All of the Coe award recipients received guidance from Professor Ann Struthers, who serves as the college's Fulbright Program advisor. Along with Struthers, each alumni recipient points to numerous faculty members who helped make the Fulbright happen for them.

Krueger says several Coe professors substantially shaped her education, but she is particularly thankful to Teacher Education Professor Terry McNabb, German Professor John Chaimov, Political Science Professors Kimberly Lanegran and Lynda Barrow, and Sociology Professor Emily Bowman.

"The list of influential forces at Coe is laughably long," says Krueger. "Each of my professors has played a major role in honing my academic skills."

Gehin agrees, giving specific mention to Biology Professors Randy Christensen and Paul Storer, Rhetoric Professor Robert Marrs, Theatre Professor Dennis Barnett, and Physics Professors Ugur Akgun and Steve Feller.

"My professors at Coe nurtured my love of science, writing and education. They taught me the importance of making global connections," said Gehin.

Stanford says he has benefited from fantastic teaching during his time at Coe. He credits the entire faculty from the education department for always challenging him to analyze and reflect on his teaching experiences.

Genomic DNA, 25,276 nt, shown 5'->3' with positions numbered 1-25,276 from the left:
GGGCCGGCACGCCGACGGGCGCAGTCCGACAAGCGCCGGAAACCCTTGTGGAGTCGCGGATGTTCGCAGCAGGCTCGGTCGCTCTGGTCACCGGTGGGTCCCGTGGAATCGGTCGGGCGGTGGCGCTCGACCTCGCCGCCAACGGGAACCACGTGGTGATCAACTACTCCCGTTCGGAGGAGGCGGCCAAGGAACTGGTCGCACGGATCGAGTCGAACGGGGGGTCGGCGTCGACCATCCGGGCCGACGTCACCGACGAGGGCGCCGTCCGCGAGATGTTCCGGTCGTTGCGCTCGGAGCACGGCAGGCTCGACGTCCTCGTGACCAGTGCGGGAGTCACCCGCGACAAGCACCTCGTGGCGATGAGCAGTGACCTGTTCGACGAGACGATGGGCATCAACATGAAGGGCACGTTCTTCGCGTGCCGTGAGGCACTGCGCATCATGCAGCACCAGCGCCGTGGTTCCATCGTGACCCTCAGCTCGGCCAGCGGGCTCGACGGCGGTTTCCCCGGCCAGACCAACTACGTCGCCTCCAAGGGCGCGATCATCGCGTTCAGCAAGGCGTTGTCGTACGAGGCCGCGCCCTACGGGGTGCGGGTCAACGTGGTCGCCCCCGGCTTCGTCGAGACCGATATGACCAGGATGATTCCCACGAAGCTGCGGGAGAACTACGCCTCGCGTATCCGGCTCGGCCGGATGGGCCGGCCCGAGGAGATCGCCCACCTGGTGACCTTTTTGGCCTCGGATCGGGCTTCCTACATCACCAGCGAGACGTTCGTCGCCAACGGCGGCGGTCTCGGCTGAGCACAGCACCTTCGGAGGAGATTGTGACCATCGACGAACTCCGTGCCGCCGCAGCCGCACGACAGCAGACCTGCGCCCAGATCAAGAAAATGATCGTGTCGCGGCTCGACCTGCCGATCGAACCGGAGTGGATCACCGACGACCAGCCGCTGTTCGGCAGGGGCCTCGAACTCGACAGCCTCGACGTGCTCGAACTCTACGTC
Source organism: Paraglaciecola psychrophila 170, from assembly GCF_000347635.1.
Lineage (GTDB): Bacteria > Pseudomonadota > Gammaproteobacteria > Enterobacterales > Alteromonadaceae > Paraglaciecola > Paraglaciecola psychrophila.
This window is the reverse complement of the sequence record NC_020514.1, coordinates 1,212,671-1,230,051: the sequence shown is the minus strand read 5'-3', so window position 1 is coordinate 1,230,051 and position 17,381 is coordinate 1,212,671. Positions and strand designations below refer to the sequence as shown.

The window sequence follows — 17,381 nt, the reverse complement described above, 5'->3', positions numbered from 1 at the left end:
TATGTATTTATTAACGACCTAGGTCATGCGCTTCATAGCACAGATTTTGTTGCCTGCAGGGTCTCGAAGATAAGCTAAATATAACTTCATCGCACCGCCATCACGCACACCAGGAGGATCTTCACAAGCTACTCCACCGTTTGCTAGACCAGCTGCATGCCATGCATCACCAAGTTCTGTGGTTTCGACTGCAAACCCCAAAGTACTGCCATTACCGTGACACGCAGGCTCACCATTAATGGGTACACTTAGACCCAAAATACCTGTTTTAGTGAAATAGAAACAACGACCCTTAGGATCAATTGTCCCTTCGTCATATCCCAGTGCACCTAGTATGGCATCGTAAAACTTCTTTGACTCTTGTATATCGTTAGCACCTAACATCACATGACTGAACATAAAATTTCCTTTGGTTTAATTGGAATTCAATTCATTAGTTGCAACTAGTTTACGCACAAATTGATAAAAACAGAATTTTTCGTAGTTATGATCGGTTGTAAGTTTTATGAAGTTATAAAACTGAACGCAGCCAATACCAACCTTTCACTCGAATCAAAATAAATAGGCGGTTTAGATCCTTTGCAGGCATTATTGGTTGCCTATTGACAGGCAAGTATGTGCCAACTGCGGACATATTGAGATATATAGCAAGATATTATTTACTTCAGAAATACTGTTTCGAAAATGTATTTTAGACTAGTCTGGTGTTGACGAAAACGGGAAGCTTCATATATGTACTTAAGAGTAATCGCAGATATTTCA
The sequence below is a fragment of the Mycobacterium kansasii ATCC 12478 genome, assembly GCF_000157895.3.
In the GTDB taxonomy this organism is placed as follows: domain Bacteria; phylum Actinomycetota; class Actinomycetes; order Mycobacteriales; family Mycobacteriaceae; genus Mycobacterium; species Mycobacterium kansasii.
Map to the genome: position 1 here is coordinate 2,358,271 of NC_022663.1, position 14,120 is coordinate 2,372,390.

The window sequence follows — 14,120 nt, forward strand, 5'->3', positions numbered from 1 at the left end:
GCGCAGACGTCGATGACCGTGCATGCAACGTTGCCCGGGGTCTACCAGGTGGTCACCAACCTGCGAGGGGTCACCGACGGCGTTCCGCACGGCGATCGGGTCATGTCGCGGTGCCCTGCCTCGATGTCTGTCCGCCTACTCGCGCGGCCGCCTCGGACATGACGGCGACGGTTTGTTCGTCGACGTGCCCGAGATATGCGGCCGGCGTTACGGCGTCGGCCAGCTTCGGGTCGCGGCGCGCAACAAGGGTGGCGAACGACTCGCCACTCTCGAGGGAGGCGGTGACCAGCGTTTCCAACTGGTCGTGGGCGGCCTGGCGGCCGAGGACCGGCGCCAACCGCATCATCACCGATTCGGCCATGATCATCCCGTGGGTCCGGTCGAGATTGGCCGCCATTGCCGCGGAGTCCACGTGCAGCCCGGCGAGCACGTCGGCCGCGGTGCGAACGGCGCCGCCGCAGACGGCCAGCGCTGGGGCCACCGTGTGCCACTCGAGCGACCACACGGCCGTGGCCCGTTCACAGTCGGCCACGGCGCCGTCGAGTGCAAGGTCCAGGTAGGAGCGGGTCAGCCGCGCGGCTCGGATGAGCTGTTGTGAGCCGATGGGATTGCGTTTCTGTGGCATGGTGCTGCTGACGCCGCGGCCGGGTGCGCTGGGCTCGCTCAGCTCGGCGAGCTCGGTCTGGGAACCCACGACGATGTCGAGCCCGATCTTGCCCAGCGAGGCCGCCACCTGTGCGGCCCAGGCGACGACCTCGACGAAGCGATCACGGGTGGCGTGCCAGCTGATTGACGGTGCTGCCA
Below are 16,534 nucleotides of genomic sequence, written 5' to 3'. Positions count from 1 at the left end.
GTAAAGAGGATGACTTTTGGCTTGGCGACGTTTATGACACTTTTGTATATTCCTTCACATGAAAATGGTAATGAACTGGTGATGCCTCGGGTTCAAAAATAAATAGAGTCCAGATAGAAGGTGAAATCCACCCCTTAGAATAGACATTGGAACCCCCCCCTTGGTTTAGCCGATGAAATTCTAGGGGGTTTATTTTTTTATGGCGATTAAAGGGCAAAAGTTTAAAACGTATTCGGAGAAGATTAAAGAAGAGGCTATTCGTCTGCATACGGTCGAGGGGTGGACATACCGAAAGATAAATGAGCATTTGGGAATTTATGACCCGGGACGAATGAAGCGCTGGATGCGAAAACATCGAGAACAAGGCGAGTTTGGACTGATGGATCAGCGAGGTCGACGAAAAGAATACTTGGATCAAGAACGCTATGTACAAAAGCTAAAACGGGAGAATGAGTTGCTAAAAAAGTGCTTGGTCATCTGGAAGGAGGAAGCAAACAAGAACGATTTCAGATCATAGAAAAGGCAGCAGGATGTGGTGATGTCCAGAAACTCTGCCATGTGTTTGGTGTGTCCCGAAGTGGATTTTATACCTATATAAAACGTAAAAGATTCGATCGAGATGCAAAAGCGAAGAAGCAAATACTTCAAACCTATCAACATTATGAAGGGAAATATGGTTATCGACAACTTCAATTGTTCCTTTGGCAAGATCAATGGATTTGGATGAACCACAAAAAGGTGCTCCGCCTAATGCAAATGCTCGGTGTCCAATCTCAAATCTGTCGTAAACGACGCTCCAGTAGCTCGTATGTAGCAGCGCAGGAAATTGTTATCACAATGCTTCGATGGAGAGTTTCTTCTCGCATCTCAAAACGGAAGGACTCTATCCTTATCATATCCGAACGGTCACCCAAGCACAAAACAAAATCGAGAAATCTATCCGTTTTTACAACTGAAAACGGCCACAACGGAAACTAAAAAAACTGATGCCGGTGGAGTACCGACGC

"The faculty continuously pushed me to make interdisciplinary connections," said Stanford.

Established in 1946 and sponsored by the United States Department of State, the Fulbright Program aims to increase mutual understanding between Americans and the peoples of other countries, through the exchange of persons, knowledge and skills. The Fulbright Program is the largest international exchange program, providing funding for students, scholars and professionals to undertake graduate study, advanced research and teaching. The Fulbright U.S. Student Program sends approximately 1,500 students per year to more than 140 countries.

 


 

New Office of Diversity and Inclusion

Coe's student body continues to become more and more diverse. With that comes some exciting opportunities and challenges, and Coe President David McInally is committed to providing access to a quality education for all.